Carbon and Methane exchanges in wetlands

Submitting Institution

Open University

Unit of Assessment

Earth Systems and Environmental Sciences

Summary Impact Type


Research Subject Area(s)

Earth Sciences: Geochemistry
Environmental Sciences: Soil Sciences
Biological Sciences: Other Biological Sciences

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Summary of the impact

Vincent Gauci and The Open University (OU) Ecosystems Research Group have demonstrated human influences over exchanges of carbon within vulnerable, temperate and tropical wetland ecosystems, which are the largest source of the powerful greenhouse gas methane to the atmosphere. The group's work showing that acid rain pollution suppresses methane emissions from wetlands has influenced policy in the UK, particularly peatland restoration, where the group has had direct interaction with users. The group's work on carbon balance resulting from deforestation, drainage and fires in the carbon-rich Bornean peat swamp has also informed IPCC methodologies for carbon balance calculations in its 2013 Wetlands Supplement.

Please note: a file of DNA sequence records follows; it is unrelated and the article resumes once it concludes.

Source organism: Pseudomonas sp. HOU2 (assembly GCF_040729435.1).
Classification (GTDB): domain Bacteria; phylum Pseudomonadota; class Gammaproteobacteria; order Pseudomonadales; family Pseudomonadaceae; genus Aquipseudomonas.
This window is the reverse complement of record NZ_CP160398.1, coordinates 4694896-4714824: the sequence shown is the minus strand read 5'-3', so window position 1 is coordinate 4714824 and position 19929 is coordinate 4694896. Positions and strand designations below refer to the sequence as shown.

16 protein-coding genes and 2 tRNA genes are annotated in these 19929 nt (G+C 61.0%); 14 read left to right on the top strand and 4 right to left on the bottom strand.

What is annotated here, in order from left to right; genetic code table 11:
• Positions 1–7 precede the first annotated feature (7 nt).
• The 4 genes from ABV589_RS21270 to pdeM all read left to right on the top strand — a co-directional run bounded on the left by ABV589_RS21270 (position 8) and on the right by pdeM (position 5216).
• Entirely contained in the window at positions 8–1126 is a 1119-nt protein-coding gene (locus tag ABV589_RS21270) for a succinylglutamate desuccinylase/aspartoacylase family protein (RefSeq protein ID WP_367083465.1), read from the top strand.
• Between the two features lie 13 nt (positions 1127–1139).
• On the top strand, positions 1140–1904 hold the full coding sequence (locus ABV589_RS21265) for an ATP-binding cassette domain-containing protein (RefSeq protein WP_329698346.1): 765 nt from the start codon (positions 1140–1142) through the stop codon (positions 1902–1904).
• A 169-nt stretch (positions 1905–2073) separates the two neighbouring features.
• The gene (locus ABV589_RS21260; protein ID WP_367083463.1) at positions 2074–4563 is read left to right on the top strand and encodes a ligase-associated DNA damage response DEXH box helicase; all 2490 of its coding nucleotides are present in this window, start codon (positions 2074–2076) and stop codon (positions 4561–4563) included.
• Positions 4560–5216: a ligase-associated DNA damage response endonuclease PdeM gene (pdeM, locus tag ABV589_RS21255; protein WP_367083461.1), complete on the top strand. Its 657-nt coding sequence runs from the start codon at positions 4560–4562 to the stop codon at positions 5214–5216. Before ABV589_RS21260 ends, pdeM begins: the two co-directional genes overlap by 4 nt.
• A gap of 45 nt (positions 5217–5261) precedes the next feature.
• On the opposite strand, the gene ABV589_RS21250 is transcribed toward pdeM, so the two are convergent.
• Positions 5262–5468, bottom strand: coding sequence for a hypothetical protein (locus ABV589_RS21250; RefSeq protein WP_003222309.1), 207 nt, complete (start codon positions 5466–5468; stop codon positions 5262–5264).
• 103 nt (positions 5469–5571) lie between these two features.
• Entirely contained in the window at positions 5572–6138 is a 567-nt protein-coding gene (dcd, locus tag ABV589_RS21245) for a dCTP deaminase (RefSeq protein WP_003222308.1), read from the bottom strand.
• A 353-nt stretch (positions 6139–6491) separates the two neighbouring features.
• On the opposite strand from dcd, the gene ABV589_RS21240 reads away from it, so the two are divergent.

Underpinning research